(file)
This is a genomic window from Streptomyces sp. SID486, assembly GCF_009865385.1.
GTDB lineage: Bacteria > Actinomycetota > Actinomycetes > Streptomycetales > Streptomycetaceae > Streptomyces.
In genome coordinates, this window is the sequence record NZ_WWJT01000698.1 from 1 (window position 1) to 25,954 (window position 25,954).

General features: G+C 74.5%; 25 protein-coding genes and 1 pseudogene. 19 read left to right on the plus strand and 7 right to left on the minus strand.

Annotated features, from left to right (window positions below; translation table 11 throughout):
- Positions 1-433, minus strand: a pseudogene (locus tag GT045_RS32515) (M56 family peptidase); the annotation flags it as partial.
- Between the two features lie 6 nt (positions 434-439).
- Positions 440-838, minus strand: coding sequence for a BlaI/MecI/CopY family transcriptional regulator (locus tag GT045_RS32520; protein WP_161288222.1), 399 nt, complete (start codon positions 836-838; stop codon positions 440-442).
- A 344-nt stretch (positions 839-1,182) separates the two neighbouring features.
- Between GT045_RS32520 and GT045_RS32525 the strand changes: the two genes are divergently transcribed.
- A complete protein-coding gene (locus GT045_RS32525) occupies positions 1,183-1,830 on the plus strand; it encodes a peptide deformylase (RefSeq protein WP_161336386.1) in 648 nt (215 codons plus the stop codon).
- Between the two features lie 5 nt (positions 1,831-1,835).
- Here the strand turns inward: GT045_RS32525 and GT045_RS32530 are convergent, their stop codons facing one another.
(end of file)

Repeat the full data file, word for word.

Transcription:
This is a genomic window from Streptomyces sp. SID486, assembly GCF_009865385.1.
GTDB lineage: Bacteria > Actinomycetota > Actinomycetes > Streptomycetales > Streptomycetaceae > Streptomyces.
In genome coordinates, this window is the sequence record NZ_WWJT01000698.1 from 1 (window position 1) to 25,954 (window position 25,954).

General features: G+C 74.5%; 25 protein-coding genes and 1 pseudogene. 19 read left to right on the plus strand and 7 right to left on the minus strand.

Annotated features, from left to right (window positions below; translation table 11 throughout):
- Positions 1-433, minus strand: a pseudogene (locus tag GT045_RS32515) (M56 family peptidase); the annotation flags it as partial.
- Between the two features lie 6 nt (positions 434-439).
- Positions 440-838, minus strand: coding sequence for a BlaI/MecI/CopY family transcriptional regulator (locus tag GT045_RS32520; protein WP_161288222.1), 399 nt, complete (start codon positions 836-838; stop codon positions 440-442).
- A 344-nt stretch (positions 839-1,182) separates the two neighbouring features.
- Between GT045_RS32520 and GT045_RS32525 the strand changes: the two genes are divergently transcribed.
- A complete protein-coding gene (locus GT045_RS32525) occupies positions 1,183-1,830 on the plus strand; it encodes a peptide deformylase (RefSeq protein WP_161336386.1) in 648 nt (215 codons plus the stop codon).
- Between the two features lie 5 nt (positions 1,831-1,835).
- Here the strand turns inward: GT045_RS32525 and GT045_RS32530 are convergent, their stop codons facing one another.